Tag Archives: Military

Mali News #5 – Forces enter Diabaly and Douentza

Journalists queue to enter Diabaly this morning. All rights @joepenney

First of all Bruce Whitehouse’s situation report from the 18th of January is a must read for catching up on what has been happening in Mali.

Beyond that though there are a few interesting perspectives and pieces that it’s worth reading. First of all, lest anyone focus overly much on the conflict, it’s important to continue to highlight the extreme humanitarian crisis arriving in the wake of the conflict zones. The UN is predicting up to 710,000 people will be forced to leave their homes due to the crisis, and the international aid organisations can not cope with those numbers and the acute nature of the deprivation they are seeing. 

Civil society’s response to what they rightly see as a foreign invasion continues as people in Gao lynch an Islamist Chief who had a popular journalist killed (fr). These are not scenes that we would want to see, but they give a strong indication to the Malian people’s thoughts in the areas still occupied by the terrorist organisations in the North.

Today French forces took the central towns of Diabaly and Douentza from Al-Queda linked rebels. Quickly followed by a horde of journalists who follow the action as you can see above. As government sponsored forces continue to advance we will hear more harrowing stories of life under the terrorists, “With a razor, one of the rebel leaders traced a circle on my forearm before chopping it off with a sharp knife”.

The final update from Northern Africa has been the Algerian hostage situation which was widely linked to the situation in Mali. While it’s unclear to what extent the attack was related to what is going on in Mali, what is important is the Prime Minister’s announcement today that, “We must support effective and accountable government, back people in their search for a job and a voice and work with the UN and our international partners to solve long-standing political conflicts and grievances.” Strong rhetoric from the Prime Minister in his speech, which referred to Mali, and we can hope that Britain will commit to building resilience in Mali after this conflict has finished.

For those who want a thorough and insightful understanding into the roots of Al Qaida in the Sahara region they should look no further than this extract from Andy Morgan.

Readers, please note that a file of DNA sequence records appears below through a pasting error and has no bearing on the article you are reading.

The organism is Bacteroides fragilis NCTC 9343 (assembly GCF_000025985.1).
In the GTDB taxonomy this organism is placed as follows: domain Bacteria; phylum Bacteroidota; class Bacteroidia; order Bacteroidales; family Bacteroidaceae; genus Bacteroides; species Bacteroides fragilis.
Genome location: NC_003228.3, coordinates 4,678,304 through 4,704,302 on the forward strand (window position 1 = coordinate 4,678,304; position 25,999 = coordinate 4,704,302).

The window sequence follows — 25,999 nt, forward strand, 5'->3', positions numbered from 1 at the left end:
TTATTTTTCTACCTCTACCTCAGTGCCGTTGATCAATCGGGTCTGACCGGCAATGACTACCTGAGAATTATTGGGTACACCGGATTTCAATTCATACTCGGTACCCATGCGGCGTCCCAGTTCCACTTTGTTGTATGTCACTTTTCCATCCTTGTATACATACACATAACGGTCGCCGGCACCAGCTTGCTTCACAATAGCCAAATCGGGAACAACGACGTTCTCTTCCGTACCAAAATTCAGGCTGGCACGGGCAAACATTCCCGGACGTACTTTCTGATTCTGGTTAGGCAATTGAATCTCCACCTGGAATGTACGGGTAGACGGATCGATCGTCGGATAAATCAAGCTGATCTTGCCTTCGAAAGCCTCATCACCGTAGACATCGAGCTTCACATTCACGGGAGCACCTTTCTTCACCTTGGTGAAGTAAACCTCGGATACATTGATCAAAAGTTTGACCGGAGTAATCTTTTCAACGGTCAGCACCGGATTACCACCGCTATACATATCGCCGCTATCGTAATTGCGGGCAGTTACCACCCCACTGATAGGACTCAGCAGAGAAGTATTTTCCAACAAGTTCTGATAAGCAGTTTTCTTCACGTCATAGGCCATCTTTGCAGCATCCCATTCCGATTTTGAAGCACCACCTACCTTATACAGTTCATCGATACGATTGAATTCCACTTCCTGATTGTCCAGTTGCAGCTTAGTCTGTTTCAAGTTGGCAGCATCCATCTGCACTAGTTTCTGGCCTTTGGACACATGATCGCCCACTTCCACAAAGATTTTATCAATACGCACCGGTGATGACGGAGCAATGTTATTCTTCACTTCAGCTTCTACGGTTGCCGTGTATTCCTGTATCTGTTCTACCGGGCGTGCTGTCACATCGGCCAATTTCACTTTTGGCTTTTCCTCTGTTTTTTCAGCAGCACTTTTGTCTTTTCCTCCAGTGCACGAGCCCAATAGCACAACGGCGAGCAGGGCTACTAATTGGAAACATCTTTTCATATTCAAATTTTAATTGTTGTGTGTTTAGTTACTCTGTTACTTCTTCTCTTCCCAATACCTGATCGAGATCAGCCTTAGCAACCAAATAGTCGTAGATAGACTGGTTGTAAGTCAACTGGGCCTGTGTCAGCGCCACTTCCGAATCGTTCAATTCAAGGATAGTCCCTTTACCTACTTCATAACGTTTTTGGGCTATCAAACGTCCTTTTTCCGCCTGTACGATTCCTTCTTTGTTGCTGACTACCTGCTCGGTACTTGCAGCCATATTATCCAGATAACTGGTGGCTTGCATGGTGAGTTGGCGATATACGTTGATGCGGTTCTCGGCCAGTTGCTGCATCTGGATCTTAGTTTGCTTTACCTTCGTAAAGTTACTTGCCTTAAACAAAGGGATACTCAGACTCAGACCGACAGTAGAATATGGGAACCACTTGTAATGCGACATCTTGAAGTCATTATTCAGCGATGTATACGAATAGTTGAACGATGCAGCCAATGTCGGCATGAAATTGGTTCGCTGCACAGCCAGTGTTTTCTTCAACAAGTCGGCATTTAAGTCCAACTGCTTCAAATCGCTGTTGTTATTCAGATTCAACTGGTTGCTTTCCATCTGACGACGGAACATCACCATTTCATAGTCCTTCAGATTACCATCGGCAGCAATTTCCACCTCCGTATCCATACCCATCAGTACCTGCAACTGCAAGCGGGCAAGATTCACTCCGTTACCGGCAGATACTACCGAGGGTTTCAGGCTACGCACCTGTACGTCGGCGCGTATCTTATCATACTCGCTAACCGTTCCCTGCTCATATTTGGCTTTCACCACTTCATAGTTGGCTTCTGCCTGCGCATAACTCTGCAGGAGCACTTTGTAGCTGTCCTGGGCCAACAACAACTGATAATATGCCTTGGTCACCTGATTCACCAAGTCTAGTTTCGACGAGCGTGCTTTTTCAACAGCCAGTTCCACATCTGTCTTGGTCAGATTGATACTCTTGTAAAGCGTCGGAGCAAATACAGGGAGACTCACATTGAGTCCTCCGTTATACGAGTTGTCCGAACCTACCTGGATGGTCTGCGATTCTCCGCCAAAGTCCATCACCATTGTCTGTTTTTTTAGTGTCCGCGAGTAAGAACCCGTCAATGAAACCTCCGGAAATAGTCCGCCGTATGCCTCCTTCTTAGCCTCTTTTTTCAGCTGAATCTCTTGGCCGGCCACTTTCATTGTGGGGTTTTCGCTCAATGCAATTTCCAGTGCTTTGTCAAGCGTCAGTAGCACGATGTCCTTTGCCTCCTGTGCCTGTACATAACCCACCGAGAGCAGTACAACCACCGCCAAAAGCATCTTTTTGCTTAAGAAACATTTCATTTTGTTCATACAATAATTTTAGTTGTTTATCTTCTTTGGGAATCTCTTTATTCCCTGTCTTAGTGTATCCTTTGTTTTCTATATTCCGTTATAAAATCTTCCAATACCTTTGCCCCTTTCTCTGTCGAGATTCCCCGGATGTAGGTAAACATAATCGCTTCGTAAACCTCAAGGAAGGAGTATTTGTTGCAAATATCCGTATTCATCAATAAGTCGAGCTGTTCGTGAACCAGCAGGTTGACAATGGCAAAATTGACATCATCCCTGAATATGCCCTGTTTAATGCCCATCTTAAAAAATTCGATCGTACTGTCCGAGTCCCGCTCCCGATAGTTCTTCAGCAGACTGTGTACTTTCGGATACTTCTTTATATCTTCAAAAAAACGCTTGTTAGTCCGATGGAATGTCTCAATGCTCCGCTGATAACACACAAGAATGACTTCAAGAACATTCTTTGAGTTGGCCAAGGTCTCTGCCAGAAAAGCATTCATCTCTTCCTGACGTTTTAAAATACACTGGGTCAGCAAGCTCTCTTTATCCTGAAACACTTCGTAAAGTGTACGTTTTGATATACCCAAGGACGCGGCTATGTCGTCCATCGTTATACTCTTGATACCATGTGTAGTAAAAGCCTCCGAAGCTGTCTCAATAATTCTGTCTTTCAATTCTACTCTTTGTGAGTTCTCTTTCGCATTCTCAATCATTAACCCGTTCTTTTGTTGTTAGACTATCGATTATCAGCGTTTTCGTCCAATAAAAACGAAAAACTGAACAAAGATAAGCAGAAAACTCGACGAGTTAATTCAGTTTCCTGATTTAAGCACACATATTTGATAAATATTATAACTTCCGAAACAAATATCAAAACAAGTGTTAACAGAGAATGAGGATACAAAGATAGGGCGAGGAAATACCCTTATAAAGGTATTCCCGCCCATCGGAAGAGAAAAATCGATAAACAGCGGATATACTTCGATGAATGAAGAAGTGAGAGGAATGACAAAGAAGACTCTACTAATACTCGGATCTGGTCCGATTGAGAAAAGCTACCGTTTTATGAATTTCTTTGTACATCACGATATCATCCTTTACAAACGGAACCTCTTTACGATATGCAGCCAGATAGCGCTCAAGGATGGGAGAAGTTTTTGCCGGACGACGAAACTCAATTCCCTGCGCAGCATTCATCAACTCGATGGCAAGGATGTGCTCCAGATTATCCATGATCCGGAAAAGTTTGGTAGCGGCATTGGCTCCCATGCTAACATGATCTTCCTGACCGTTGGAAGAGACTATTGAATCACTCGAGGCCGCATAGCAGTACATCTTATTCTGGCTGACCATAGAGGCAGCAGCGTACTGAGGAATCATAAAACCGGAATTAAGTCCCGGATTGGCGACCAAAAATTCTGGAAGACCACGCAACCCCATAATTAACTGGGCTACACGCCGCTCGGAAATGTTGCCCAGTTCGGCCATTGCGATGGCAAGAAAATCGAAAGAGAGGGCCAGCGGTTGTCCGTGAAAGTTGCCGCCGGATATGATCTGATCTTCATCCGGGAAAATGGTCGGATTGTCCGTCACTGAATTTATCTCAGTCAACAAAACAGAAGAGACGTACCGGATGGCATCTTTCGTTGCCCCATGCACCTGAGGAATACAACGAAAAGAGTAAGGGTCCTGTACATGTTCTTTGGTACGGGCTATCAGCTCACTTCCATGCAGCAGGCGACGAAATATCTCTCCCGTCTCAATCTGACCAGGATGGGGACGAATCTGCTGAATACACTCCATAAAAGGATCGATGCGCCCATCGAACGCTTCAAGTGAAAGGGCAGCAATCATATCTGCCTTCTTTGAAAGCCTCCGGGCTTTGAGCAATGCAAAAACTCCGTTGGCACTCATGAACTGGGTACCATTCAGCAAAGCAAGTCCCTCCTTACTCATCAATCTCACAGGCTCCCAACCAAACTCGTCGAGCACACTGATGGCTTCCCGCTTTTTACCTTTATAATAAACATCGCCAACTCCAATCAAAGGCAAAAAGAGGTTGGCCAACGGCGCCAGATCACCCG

Finally, the conflict has given greater prevalence to other aspects of Mali’s offering to the world. The guardian highlighted, ‘Mali’s magical music’. And Mali’s opening 1-0 over Niger in the Africa Cup of Nations. Hopefully the powerful nature of these two facets of Malian life will show the world that there is more to Mali, and bring  people together in solidarity, supporting Mali.

Mali News #2 – Government swept away

As our last update was posted, we received news that the Malian Prime Minister and his government had resigned, through coercion. News was not complete, so we’ll review what happened and look at some of the implications and analysis around this latest trial for Mali.

Peter Tinti’s article gives a brief overview of the events a week ago, with suggestions that Diarra’s initial strength of being a political outsider, eventually led to his resignation as he tried to move away from Captain Sanogo’s Military Junta.

International condemnation swept down on Mali and the Military Junta, with the UN threatening sanctions on a country already experiencing famine.

Mali’s new Prime Minister, Diango Cissoko, started drawing up a unity government based upon the belief he could co-ordinate the retaking on Northern Mali through military means. The ICG, who have a good understanding of the situation in Mali commented that Cissoko might stand a better chance or achieving this aim. Despite the international criticism around the resignation of his predecessor, ECOWAS and other nations responded fairly neutrally to this new appointment. Clearly foreign observers are still unsure of the political stability in Bamako while Captain Sanogo is present to undermine what democratic structures that remain in Mali. In fact they still aren’t united in believe in the efficacy of the most publicised plans, as Susan Rice, the US Ambassador to the UN, calls the French intervention plan for Mali, ‘crap’.

To really understand the reality of the power of the coup in March, and it’s clear continuing implications, a read of this article from Bruce Whitehouse, an American Anthropologist, gives a great insight. Bruce reported on the situation in Mali as the tsunami of the current crisis hit Mali and Bamako through his blog: Bridges from Bamako. He continues to report occasionally with excellent blog pieces.

In his latest post, Bruce talks of Sanogo’s call that he can start the war of liberation before an election, as some Malians want. He also links to this BBC article which provides an  analysis of the possible scenarios for Mali in 2013, which in the run up to the holiday season including the New Year celebrations in Britain, leaves much to think on for the coming year in Mali.

It’s worth noting that the option of settlement through negotiation and dialogue isn’t present in the four scenarios given, despite suggestions that this route might be effective and is making marked progress. Mark Doyle gives three lines at the end of the article on the prospect. An unsettling reaction rises, and without generalizing from one news piece, you can wonder whether too many people outside Mali are brushing aside the chance for a non-violent solution that might lead to an enduring peace. Dishearteningly that position is something being seen and heard (fr) inside Mali too, although not universally. As conditions continue to deteriorate in the South and the North a thought out route to an enduring and just peace in Mali becomes ever more important.